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Venezuela’s Capriles Expels Lawmaker Investigated for Graft

Venezuelan presidential candidate Henrique Capriles Radonski expelled a lawmaker who is a member of his party after a video surfaced showing him allegedly receiving bribes.

Pro-government lawmakers today presented a video that allegedly shows Juan Carlos Caldera, a lawmaker with Primero Justicia and a candidate for mayor in the Caracas municipality of Sucre, taking money from a man who wanted him to help set up a meeting with Capriles. Capriles said Caldera was expelled from his campaign and as a representative before the country’s electoral council. Phone calls to the offices of Capriles’ Primero Justicia party were not returned.

“No one has the right to use my name or that of this project we’re building for personal benefit,” Capriles said in comments broadcast on Globovision. “Given the information we have, lawmaker Juan Carlos Caldera is out of this project.”

Caldera said today in a news conference that the video was filmed at the house of shipping magnate Wilmer Ruperti, who made his fortune by helping President Hugo Chavez break a 2003 national oil strike by providing oil tankers to ship out oil. He said he received two envelopes from Ruperti’s business associate Luis Pena containing 20,000 bolivars ($4,657) each as contributions toward his campaign for mayor of Sucre.

Ruperti didn’t respond to e-mail requests for comment.

‘Very Naïve’

Saying he knows Ruperti because his sister works with him, Caldera said he’d been trapped in a sting operation by Chavez’s campaign and said he’s willing to waive his parliamentary immunity so that the case can be investigated fully. He said he understood why Capriles suspended him from the campaign.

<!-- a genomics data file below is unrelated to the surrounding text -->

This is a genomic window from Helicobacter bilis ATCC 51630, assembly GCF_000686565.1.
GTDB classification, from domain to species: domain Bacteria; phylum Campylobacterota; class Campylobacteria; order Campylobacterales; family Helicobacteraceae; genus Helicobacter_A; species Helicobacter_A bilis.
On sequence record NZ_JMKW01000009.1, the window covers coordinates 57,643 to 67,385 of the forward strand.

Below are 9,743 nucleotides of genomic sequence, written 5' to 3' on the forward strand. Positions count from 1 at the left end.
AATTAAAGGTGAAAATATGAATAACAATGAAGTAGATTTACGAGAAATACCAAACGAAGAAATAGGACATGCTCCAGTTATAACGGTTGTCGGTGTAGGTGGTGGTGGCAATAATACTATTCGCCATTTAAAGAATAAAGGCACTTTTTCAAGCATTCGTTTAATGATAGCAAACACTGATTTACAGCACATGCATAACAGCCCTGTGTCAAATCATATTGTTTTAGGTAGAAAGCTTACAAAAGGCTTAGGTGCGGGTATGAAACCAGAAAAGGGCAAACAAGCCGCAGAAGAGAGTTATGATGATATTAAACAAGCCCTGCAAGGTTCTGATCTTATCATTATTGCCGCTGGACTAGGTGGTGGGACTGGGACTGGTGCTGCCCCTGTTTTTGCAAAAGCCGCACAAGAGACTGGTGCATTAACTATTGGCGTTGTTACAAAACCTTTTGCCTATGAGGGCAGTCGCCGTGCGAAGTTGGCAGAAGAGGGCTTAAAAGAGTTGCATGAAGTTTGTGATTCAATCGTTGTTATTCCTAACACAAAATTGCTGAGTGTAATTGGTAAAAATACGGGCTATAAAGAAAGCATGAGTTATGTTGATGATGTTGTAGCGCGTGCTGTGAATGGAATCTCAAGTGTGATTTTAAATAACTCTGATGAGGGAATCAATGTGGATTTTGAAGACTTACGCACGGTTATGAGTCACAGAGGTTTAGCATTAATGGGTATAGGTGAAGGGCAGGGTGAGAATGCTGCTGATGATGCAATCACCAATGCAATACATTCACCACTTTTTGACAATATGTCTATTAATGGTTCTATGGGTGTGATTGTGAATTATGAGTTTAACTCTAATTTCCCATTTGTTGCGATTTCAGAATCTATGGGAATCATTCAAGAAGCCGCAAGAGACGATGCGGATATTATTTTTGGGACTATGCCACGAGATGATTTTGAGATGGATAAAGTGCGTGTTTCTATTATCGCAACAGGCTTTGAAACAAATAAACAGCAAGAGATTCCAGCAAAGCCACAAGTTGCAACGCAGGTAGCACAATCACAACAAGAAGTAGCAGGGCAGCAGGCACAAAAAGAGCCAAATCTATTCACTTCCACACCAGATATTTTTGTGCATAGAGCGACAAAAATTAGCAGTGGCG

“I was very naive,” Caldera said in comments broadcast. “I understand that there can’t be a situation that creates doubt about the involvement of Henrique Capriles. That’s why they set up this television studio with its hidden cameras.”

Diosdado Cabello, the head of the country’s National Assembly, said that parliament would investigate the case and request probes by the Attorney General and the Comptroller.

“It’s worrying what could occur in Venezuela,” Cabello said on state television. “Behind this there could be a macabre plan. Money for what? That’s the way the Venezuelan right wing works. There it is, irrefutable. Face, hand, money. Corruption.”

Capriles said the government was “desperate” to smear his name.


Capriles moved to expel Caldera within an hour of the video being broadcast. His swift reaction may be damaging for Capriles because makes it look like he knew beforehand about Caldera’s actions, said David Smilde, a sociologist at the University of Georgia and senior fellow at the Washington Office on Latina America.

“It fits into all the stereotypes of the opposition --that they’re corrupt and that they’re looking outside of Venezuelan boundaries to engage in nefarious actions,” Smilde said in a phone interview from Athens, Georgia. “It’s not the death knell, but it seems pretty damaging.”

Chavez’s campaign has officially requested that the electoral council investigate whether Capriles’ campaign is being funded illegally, campaign manager Jorge Rodriguez said.

Chavez said Sept. 11 that he had 43.1 percent support against 30 percent for Capriles in the latest poll conducted by Datanalisis.

The two previous Datanalisis polls showed Chavez with a lead of 12.1 and 14.3 percentage points respectively, he said. In an August Consultores 21 poll of 1,000 people, Chavez trailed Capriles by 47.7 percent against 45.9 percent.

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